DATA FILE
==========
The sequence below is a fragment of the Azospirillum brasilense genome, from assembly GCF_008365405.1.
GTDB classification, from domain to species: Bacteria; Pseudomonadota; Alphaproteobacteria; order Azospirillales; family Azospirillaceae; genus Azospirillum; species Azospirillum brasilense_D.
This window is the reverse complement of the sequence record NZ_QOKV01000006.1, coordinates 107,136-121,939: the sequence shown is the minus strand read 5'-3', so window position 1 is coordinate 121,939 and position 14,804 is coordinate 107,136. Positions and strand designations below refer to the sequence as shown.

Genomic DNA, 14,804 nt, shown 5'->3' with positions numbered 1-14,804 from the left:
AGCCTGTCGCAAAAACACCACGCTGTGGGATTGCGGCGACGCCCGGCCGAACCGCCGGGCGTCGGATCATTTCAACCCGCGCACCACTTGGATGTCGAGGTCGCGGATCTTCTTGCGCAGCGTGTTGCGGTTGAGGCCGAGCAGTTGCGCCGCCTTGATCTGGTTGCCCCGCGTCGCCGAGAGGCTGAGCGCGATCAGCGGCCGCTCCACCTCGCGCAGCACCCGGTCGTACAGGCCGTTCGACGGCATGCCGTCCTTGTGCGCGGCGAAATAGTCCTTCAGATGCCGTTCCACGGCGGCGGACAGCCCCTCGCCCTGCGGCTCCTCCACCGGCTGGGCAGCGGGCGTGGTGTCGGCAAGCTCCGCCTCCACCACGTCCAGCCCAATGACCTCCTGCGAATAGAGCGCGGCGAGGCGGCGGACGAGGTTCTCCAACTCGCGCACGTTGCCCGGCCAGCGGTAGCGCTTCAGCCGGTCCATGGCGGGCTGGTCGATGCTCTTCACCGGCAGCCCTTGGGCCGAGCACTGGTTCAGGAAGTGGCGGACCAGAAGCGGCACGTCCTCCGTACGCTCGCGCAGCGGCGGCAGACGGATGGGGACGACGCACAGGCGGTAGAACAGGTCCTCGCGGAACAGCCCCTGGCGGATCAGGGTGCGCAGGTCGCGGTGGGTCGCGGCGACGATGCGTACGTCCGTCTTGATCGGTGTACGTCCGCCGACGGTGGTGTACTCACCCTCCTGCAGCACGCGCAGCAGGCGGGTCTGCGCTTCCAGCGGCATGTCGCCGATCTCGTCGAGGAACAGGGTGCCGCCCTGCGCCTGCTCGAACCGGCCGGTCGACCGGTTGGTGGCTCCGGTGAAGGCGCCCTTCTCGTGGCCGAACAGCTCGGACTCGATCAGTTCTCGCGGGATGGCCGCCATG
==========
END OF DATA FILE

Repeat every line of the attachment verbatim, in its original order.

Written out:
The sequence below is a fragment of the Azospirillum brasilense genome, from assembly GCF_008365405.1.
GTDB classification, from domain to species: Bacteria; Pseudomonadota; Alphaproteobacteria; order Azospirillales; family Azospirillaceae; genus Azospirillum; species Azospirillum brasilense_D.
This window is the reverse complement of the sequence record NZ_QOKV01000006.1, coordinates 107,136-121,939: the sequence shown is the minus strand read 5'-3', so window position 1 is coordinate 121,939 and position 14,804 is coordinate 107,136. Positions and strand designations below refer to the sequence as shown.

Genomic DNA, 14,804 nt, shown 5'->3' with positions numbered 1-14,804 from the left:
AGCCTGTCGCAAAAACACCACGCTGTGGGATTGCGGCGACGCCCGGCCGAACCGCCGGGCGTCGGATCATTTCAACCCGCGCACCACTTGGATGTCGAGGTCGCGGATCTTCTTGCGCAGCGTGTTGCGGTTGAGGCCGAGCAGTTGCGCCGCCTTGATCTGGTTGCCCCGCGTCGCCGAGAGGCTGAGCGCGATCAGCGGCCGCTCCACCTCGCGCAGCACCCGGTCGTACAGGCCGTTCGACGGCATGCCGTCCTTGTGCGCGGCGAAATAGTCCTTCAGATGCCGTTCCACGGCGGCGGACAGCCCCTCGCCCTGCGGCTCCTCCACCGGCTGGGCAGCGGGCGTGGTGTCGGCAAGCTCCGCCTCCACCACGTCCAGCCCAATGACCTCCTGCGAATAGAGCGCGGCGAGGCGGCGGACGAGGTTCTCCAACTCGCGCACGTTGCCCGGCCAGCGGTAGCGCTTCAGCCGGTCCATGGCGGGCTGGTCGATGCTCTTCACCGGCAGCCCTTGGGCCGAGCACTGGTTCAGGAAGTGGCGGACCAGAAGCGGCACGTCCTCCGTACGCTCGCGCAGCGGCGGCAGACGGATGGGGACGACGCACAGGCGGTAGAACAGGTCCTCGCGGAACAGCCCCTGGCGGATCAGGGTGCGCAGGTCGCGGTGGGTCGCGGCGACGATGCGTACGTCCGTCTTGATCGGTGTACGTCCGCCGACGGTGGTGTACTCACCCTCCTGCAGCACGCGCAGCAGGCGGGTCTGCGCTTCCAGCGGCATGTCGCCGATCTCGTCGAGGAACAGGGTGCCGCCCTGCGCCTGCTCGAACCGGCCGGTCGACCGGTTGGTGGCTCCGGTGAAGGCGCCCTTCTCGTGGCCGAACAGCTCGGACTCGATCAGTTCTCGCGGGATGGCCGCCATG